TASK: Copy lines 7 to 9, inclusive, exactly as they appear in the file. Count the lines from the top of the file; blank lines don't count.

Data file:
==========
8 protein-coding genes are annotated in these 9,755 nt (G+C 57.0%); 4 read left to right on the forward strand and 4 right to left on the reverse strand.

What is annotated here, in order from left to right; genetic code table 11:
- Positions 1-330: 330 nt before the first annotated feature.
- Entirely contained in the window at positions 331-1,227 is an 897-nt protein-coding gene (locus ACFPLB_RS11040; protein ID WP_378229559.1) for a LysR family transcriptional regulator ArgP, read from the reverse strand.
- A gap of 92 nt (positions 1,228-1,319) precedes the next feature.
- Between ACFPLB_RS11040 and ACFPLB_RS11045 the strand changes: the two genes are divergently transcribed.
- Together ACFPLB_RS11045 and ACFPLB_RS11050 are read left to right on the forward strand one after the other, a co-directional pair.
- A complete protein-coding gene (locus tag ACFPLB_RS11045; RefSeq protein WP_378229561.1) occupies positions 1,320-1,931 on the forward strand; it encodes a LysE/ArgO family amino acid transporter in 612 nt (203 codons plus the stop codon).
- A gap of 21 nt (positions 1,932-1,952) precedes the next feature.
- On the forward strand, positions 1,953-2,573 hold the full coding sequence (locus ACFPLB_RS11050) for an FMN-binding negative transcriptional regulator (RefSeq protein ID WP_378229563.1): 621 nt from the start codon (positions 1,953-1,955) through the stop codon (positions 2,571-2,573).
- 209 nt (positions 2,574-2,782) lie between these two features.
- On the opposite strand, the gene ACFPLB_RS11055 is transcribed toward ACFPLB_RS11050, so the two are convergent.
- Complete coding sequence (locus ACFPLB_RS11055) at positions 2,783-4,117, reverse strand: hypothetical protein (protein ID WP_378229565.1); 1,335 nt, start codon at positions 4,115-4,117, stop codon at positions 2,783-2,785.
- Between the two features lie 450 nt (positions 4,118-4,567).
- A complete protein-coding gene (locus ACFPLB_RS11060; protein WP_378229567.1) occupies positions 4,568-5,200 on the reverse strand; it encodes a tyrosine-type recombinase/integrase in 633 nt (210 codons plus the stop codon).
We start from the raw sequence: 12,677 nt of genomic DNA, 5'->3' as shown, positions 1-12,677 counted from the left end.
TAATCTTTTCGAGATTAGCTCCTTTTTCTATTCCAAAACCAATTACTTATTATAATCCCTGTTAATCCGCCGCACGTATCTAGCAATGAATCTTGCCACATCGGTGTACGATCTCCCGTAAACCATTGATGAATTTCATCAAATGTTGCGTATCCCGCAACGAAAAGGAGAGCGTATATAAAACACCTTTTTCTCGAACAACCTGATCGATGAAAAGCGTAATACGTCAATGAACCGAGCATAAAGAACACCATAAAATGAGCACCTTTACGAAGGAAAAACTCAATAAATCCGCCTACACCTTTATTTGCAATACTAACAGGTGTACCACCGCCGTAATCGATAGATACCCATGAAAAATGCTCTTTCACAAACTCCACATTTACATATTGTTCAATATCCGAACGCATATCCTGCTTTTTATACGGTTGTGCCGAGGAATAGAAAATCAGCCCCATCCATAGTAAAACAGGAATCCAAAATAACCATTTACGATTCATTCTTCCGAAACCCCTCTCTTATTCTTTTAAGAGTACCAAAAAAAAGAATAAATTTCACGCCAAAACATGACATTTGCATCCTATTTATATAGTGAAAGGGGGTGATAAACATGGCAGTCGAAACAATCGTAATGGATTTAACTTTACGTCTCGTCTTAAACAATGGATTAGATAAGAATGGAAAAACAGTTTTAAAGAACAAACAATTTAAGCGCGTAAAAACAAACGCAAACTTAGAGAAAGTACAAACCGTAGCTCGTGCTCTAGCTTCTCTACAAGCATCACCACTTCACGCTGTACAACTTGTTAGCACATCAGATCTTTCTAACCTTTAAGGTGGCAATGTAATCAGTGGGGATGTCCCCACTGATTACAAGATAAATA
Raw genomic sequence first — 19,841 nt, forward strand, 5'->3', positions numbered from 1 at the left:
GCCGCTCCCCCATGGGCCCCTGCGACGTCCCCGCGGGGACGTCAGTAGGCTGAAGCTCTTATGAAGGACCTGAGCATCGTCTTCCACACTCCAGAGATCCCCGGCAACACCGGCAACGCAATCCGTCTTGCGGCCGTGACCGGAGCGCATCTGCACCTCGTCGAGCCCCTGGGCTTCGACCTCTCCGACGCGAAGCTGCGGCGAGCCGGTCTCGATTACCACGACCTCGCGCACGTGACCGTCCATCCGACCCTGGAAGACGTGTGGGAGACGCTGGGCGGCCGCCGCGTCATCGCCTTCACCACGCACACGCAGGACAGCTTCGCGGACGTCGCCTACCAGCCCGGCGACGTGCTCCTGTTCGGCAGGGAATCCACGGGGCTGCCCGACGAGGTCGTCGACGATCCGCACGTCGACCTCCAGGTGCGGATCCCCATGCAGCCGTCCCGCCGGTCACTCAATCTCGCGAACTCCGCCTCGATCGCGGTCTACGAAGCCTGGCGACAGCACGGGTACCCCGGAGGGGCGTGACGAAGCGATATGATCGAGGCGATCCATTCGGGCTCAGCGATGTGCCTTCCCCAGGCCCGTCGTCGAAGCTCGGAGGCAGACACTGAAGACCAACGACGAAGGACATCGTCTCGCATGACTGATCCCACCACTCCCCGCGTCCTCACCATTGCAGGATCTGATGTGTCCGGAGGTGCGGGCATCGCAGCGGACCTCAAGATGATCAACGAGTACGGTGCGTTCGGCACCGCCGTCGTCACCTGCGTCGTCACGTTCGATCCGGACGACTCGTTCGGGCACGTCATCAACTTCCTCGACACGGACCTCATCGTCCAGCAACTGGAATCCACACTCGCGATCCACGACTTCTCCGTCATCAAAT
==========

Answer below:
- Together ACFPLB_RS11045 and ACFPLB_RS11050 are read left to right on the forward strand one after the other, a co-directional pair.
- A complete protein-coding gene (locus tag ACFPLB_RS11045; RefSeq protein WP_378229561.1) occupies positions 1,320-1,931 on the forward strand; it encodes a LysE/ArgO family amino acid transporter in 612 nt (203 codons plus the stop codon).
- A gap of 21 nt (positions 1,932-1,952) precedes the next feature.